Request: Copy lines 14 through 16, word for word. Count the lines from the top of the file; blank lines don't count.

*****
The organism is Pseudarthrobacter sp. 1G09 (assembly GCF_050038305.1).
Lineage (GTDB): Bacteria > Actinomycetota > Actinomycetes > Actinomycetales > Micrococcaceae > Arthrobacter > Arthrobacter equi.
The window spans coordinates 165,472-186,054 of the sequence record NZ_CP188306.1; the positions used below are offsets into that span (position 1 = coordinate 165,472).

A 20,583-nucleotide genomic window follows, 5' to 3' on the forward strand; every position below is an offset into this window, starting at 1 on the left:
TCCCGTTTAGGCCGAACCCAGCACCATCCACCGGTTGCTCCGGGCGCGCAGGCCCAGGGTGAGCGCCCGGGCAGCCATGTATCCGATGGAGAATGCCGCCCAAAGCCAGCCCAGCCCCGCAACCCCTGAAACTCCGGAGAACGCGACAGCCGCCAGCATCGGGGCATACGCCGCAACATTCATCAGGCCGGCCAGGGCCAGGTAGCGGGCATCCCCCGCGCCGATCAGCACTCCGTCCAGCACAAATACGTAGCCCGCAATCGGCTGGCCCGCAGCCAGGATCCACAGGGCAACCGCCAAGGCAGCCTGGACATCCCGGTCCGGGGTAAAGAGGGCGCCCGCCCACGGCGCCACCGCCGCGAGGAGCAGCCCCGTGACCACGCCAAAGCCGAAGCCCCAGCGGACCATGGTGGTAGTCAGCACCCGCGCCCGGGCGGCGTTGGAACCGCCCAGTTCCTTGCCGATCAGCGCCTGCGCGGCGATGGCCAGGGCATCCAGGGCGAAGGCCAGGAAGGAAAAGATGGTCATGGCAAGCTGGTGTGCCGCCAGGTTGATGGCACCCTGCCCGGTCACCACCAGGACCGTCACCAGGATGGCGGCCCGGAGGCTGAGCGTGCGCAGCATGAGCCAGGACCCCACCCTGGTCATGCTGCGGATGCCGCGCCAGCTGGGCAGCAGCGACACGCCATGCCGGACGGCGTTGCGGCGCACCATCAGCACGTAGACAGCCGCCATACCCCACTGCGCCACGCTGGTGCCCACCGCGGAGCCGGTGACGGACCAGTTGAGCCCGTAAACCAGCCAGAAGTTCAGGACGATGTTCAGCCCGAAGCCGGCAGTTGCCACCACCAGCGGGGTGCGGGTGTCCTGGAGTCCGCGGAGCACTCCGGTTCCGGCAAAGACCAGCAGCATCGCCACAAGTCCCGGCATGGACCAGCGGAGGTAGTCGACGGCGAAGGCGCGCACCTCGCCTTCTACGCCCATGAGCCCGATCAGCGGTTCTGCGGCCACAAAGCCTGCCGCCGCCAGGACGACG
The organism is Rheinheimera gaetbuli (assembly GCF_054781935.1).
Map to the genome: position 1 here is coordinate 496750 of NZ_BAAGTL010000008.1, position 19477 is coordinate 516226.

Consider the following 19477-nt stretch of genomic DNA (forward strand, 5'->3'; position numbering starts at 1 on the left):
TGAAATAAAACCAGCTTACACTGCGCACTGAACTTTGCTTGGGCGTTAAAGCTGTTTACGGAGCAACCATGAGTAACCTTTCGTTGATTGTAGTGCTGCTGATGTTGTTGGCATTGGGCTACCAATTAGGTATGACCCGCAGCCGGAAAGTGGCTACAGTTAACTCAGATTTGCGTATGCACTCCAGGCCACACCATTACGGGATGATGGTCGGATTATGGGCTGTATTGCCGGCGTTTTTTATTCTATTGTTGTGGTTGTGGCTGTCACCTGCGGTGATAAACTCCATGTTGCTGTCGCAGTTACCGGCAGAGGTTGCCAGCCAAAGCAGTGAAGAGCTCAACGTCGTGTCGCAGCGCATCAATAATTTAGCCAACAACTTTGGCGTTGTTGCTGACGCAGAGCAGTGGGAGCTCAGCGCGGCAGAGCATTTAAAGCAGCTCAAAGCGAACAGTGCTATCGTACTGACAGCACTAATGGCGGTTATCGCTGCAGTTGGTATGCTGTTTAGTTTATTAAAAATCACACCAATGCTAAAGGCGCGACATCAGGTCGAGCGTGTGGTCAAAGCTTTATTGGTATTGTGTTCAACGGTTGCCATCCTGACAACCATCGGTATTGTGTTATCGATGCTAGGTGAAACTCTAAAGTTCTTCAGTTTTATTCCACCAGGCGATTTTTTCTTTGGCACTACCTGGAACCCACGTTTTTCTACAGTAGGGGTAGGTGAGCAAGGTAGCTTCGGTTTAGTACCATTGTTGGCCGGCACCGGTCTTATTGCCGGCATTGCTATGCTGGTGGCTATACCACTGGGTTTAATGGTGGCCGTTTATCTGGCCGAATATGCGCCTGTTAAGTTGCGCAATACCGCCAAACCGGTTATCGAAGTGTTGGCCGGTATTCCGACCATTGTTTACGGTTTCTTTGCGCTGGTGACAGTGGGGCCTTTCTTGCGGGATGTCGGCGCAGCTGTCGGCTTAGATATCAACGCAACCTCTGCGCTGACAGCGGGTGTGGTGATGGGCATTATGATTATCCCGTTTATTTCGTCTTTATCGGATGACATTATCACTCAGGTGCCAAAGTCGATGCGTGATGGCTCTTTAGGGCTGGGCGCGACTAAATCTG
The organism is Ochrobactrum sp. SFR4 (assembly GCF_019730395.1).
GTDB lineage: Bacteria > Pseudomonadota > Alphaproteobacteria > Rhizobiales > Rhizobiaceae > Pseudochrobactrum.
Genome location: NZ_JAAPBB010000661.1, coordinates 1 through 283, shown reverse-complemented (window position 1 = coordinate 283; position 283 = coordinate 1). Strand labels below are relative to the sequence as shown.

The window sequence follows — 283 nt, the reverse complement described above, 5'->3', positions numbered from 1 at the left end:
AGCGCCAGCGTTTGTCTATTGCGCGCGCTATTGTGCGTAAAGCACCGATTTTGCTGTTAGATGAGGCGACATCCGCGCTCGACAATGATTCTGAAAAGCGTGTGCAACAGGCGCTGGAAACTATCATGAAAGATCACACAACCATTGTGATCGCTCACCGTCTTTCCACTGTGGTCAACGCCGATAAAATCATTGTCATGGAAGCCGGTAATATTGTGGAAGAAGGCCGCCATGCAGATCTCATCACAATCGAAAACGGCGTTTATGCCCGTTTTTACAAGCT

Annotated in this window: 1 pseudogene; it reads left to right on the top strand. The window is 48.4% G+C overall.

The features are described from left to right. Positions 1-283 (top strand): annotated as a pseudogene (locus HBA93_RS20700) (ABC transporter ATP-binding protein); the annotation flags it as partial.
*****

AGCGCCAGCGTTTGTCTATTGCGCGCGCTATTGTGCGTAAAGCACCGATTTTGCTGTTAGATGAGGCGACATCCGCGCTCGACAATGATTCTGAAAAGCGTGTGCAACAGGCGCTGGAAACTATCATGAAAGATCACACAACCATTGTGATCGCTCACCGTCTTTCCACTGTGGTCAACGCCGATAAAATCATTGTCATGGAAGCCGGTAATATTGTGGAAGAAGGCCGCCATGCAGATCTCATCACAATCGAAAACGGCGTTTATGCCCGTTTTTACAAGCT

Annotated in this window: 1 pseudogene; it reads left to right on the top strand. The window is 48.4% G+C overall.

The features are described from left to right. Positions 1-283 (top strand): annotated as a pseudogene (locus HBA93_RS20700) (ABC transporter ATP-binding protein); the annotation flags it as partial.